Republican Presidential candidate Mitt Romney reached out to Latino voters Thursday -- but has only received a lukewarm response.
Romney gave a speech in Florida trying to distance himself from his tough stand on illegal immigration.
Remember the Republican debate in Mesa a few months ago? Mitt Romney said he supported SB 1070, and "it's a model for the nation." He also said illegal immigrants should self-deport.
And if the Dream Act were passed and landed on his desk, he would veto it. However, he was trying to send out a very different message today.
Mitt Romney spoke Thursday to the National Association of Latino Elected Officials in Florida.
He talked about President Obama's order a week ago, which some call "Dream Act Lite."
"Some people have asked if I will let stand the president's executive order. The answer is I will put in place my own long-term solution that will replace the president's temporary measure," said Romney.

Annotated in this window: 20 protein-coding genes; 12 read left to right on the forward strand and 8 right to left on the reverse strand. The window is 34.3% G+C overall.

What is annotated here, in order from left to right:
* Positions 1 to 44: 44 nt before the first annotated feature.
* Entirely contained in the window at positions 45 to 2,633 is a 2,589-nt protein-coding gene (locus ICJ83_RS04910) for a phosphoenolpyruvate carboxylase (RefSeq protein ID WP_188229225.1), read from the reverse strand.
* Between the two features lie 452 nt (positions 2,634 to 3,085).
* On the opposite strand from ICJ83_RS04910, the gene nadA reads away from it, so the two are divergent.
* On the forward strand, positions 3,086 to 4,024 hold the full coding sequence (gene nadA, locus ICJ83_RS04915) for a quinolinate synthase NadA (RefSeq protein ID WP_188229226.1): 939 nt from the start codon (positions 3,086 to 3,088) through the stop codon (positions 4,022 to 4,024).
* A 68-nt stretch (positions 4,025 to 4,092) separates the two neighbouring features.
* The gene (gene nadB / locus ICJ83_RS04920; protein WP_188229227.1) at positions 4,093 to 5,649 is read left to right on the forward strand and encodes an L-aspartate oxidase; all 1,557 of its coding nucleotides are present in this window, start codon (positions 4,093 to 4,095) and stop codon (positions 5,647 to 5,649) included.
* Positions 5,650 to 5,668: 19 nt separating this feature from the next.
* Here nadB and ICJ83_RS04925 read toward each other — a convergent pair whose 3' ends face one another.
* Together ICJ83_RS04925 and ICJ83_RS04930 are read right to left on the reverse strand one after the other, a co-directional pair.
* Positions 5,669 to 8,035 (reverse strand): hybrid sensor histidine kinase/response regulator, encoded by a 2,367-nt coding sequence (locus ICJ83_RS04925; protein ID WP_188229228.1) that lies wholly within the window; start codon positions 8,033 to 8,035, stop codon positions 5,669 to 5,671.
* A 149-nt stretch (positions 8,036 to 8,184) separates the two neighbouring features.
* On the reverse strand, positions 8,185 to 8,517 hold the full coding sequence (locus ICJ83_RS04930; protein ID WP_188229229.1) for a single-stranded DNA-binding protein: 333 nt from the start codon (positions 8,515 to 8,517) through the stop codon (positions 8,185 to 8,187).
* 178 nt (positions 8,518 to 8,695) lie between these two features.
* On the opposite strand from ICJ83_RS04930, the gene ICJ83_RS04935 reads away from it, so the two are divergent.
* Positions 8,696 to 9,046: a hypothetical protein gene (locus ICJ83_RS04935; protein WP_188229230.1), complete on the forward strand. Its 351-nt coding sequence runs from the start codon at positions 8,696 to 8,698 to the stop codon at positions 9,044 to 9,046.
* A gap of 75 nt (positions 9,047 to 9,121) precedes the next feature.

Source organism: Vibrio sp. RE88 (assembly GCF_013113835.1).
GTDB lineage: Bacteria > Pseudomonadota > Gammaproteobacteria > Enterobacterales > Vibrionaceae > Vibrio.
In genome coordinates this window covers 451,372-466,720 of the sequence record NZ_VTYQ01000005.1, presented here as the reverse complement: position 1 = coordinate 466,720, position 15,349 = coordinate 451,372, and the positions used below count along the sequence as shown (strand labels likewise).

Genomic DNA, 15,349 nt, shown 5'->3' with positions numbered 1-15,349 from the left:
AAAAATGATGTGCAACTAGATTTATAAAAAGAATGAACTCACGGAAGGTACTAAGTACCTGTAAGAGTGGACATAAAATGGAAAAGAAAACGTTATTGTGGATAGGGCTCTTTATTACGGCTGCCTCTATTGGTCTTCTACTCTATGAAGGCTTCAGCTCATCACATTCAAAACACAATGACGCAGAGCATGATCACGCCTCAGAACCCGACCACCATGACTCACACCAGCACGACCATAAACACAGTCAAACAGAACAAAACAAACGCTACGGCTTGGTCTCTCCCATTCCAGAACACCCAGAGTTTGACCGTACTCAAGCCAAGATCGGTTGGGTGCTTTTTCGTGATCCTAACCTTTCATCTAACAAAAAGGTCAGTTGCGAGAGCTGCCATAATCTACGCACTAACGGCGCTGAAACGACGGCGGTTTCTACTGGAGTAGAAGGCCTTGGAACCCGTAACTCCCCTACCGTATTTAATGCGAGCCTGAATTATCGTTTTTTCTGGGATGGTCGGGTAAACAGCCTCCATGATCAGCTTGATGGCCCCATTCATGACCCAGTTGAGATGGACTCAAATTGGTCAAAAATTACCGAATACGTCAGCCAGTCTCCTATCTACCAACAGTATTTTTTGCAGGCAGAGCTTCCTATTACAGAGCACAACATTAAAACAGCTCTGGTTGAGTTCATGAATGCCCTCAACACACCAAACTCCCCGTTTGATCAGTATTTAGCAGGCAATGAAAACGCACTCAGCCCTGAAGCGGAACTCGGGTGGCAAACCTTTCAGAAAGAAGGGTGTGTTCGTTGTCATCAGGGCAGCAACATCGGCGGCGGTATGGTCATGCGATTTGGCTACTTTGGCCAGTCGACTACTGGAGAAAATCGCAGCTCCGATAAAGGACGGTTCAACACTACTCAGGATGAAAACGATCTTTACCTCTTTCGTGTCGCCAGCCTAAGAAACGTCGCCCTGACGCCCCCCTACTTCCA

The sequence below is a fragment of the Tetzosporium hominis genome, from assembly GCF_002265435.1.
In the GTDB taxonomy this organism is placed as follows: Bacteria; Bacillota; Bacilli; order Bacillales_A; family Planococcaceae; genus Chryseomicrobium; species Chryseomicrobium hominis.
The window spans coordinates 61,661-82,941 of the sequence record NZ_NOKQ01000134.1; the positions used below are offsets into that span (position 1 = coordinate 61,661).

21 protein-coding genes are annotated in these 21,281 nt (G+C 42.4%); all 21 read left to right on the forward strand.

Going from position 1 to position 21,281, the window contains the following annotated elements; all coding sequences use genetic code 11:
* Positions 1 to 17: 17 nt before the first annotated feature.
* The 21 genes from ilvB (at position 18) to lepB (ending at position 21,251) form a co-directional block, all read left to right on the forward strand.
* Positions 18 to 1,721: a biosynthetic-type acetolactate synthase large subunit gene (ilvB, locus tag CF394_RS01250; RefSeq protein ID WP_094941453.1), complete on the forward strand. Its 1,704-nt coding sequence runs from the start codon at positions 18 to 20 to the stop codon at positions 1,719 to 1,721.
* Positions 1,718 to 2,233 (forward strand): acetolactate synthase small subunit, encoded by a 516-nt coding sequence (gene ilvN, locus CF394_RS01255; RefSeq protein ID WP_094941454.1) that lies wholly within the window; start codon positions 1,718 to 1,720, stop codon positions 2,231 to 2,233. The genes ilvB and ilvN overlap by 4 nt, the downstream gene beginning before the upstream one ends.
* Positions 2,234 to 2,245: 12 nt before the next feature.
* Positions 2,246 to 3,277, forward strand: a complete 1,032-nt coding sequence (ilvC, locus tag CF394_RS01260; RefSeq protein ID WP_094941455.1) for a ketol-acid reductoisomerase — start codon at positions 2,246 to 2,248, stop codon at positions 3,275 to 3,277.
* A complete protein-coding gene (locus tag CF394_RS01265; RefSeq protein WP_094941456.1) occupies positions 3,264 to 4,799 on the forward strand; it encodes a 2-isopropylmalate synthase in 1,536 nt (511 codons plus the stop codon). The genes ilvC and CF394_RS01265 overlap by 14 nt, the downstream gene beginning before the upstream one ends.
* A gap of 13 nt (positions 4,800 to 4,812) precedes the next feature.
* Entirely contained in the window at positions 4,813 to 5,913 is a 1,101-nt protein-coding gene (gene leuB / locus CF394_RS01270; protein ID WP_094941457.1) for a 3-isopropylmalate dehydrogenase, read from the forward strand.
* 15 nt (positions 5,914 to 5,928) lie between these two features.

But Romney didn't say what that long-term solution is -- only that he'd give a green card to immigrants with advanced degrees like Ph.D's -- and a path to citizenship for illegal immigrants who serve in the military.
Now what does the Obama campaign think about Mitt Romney's new approach when it comes to immigration?
We came to Obama's headquarters in west Phoenix. They do not think it is going to work.
"I don't know. It is a whole different person than in the primary, a whole different song and dance, and now he is speaking to Hispanic voters?" said Phoenix City Council member Michael Nowakowski.
Young Democrats going door to door in Maryvale found a lot of people prefer the president's approach on immigration.
"Well I think he is finally starting to do something about it, giving people a chance," said one Maryvale resident.
But Republicans are confident, Latino voters will find the economy a more important issue that immigration come election day.
President Obama speaks Friday to the Latino group in Florida. Both parties consider Latino voters crucial this year.
Their voting power is growing and Latinos could provide the margin of victory in a number of swing states.